The Storm of Steel by Ernst Jünger (Book Review) | Andrew Trovalusci

The Great War lives in a dark corner of our national psyche. It’s part of our founding myth – in the British book of Genesis, the Great War is Britain’s original sin. Millions of men sent to die in a pointless, idiotic war for pointless, idiotic reasons. Or at least, that’s one view. An alternative view is put forward in The Storm of Steel by decorated German Stormtroop Commander Ernst Jünger. The book reads like a string of self-contained episodes, but underneath lies a strong current that seems to pull the events of the book irresistibly in one direction. More and more of the old world dies and is replaced by the new and modern. As the war progresses it sheds its human elements to become, not a war of men and weapons like it was at first, but rather, as Jünger put it, an emotionless “war of material”. Overall, The Storm of Steel tells the story of the birth of modern warfare as we know it today.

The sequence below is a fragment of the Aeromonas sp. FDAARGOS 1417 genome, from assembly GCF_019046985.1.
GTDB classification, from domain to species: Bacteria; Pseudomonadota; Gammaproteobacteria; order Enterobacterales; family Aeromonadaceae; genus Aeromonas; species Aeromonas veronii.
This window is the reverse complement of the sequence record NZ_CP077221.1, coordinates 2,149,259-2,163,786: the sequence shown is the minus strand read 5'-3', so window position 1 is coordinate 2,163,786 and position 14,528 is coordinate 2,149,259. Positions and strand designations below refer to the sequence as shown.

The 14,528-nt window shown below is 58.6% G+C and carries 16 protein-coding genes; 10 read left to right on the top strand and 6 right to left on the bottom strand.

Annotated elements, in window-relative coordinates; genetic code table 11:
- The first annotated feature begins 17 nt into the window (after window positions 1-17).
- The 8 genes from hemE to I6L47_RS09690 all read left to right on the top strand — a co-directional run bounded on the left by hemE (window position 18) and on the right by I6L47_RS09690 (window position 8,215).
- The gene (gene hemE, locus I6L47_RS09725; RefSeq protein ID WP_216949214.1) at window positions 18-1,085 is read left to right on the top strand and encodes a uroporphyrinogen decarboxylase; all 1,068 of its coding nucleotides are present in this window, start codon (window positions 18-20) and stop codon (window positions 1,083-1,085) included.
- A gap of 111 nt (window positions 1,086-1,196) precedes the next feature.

The book begins with Jünger disembarking from a train in Bazancourt, Northern France, just after the Battle of the Marne as a volunteer with the 73rd Fusiliers. Jünger would cut his teeth in France’s Champagne region before fighting in the Battle of the Somme and then the Battle of Cambrai. He was injured just before the doomed Spring Offensive, after which he reentered the German front line amidst an atmosphere of exhaustion and defeat. He earned many decorations for his feats of valour during the war, including: The Iron Cross First Class, the Pour le Mérite and the Prussian House Order of Hohenzollern.